At the other end of the age spectrum, I was seated at a table with Clarence Yancey, the 75 or so year old self-proclaimed godfather of Louisville's West End, who has been a Legislative District Chair for about twenty years now, since first being appointed by then-County Chair Bill Ryan, who was also at my table. On my right was Christa Robinson and to my left were Cathy Yarmuth, followed by her husband the congressman, and their son Aaron - beocming an active leader in his own right, and a young woman I presumed to be Aaron's date. Clarence won the Johnny Crimmins Lifetime Achievement Award and it was well-deserving. I am just old enough to remember Mr. Crimmins, who was the Party secretary or chair for many years in the mid 20th century. Mr. Crimmins died in April, 1999.
The event was a mixture of old and young. There is always some talk that there are too many old folks on the County Executive Committee and not enough attention paid to those younger Democrats in our midst. Without question, the latter statement is true. Sooner or later, there will come a time for the Jefferson County Party to pass the torch to this new generation of young leadership. Their presence at last night's dinner was quite obvious. I'm of the opinion that time may be sooner rather than later. Still, though, the 35 and older crowd predominated the room. Until that is not the case, it is likely there will not be a change in the power structure.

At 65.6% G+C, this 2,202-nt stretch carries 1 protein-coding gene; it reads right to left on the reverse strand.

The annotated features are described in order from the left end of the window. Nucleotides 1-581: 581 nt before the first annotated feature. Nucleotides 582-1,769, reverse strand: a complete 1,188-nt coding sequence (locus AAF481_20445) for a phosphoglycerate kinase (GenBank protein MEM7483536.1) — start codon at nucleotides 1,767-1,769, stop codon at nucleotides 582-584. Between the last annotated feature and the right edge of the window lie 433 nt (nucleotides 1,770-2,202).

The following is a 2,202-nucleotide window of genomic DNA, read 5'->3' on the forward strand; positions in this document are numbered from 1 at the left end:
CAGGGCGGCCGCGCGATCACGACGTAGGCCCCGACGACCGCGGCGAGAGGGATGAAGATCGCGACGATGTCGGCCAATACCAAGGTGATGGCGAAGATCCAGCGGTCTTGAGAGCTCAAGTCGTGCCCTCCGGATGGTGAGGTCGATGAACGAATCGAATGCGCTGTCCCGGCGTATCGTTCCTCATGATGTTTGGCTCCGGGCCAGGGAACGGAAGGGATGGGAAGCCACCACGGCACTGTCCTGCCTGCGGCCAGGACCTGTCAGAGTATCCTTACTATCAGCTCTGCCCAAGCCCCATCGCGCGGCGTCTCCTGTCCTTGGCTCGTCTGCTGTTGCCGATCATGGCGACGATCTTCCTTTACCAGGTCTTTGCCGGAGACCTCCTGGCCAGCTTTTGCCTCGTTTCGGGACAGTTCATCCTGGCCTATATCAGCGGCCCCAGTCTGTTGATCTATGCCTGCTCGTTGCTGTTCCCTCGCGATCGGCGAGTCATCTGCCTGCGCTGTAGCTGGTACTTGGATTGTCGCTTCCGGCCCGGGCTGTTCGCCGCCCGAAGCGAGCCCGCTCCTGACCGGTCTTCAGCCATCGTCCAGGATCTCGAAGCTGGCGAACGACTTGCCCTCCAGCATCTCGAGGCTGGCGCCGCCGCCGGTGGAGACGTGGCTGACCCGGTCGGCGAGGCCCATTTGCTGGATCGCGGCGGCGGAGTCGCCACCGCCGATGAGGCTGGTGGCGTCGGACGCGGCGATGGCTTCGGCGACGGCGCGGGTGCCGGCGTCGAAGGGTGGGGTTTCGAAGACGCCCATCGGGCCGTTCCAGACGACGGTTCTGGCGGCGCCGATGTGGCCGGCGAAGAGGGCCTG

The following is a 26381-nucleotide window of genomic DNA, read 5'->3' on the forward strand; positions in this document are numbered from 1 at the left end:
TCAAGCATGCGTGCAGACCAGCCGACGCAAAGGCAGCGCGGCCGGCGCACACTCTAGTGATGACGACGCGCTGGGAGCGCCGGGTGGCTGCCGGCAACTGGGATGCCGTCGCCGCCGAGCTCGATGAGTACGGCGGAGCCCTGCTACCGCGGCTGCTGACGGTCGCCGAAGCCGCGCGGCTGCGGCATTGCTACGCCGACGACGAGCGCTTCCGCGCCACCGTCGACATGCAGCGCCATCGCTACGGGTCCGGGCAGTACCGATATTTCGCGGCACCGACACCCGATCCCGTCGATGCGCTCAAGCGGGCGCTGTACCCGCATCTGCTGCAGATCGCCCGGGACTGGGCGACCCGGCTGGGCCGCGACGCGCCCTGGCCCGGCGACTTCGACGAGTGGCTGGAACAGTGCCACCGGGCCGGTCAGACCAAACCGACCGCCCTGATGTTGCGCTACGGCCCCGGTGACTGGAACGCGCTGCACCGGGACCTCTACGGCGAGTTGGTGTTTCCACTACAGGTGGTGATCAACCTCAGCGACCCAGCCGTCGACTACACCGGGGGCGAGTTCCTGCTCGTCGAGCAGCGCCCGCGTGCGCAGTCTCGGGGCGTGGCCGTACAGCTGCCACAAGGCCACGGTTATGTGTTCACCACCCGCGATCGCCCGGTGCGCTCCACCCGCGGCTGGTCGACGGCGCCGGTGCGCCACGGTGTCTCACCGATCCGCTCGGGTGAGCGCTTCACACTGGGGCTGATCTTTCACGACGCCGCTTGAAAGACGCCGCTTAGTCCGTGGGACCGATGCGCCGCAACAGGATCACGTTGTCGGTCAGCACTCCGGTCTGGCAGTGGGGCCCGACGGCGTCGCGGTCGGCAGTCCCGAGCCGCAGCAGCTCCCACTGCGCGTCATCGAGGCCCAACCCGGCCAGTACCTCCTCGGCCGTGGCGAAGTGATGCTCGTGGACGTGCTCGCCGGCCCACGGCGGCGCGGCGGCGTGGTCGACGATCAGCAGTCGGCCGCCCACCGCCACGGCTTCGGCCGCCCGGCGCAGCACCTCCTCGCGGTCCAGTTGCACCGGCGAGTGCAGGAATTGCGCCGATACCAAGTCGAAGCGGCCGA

Before I leave the dinner, and before I leave the discussion of a power change, let me mention the guest speaker, Maryland Governor Martin O'Malley. Governor O'Malley is the head of the Democratic Governors Association, a group which is slated to spend some dollars and hours in Kentucky this helping to re-elect Kentucky's incumbent Democratic governor. The Maryland governor cited a number of reasons that Kentucky needed to re-elect its governor, not the least of which is the chaos which would ensue if his expected (by most, but not all) opponent is elected. In this regard, I strongly agree with the Governor O'Malley.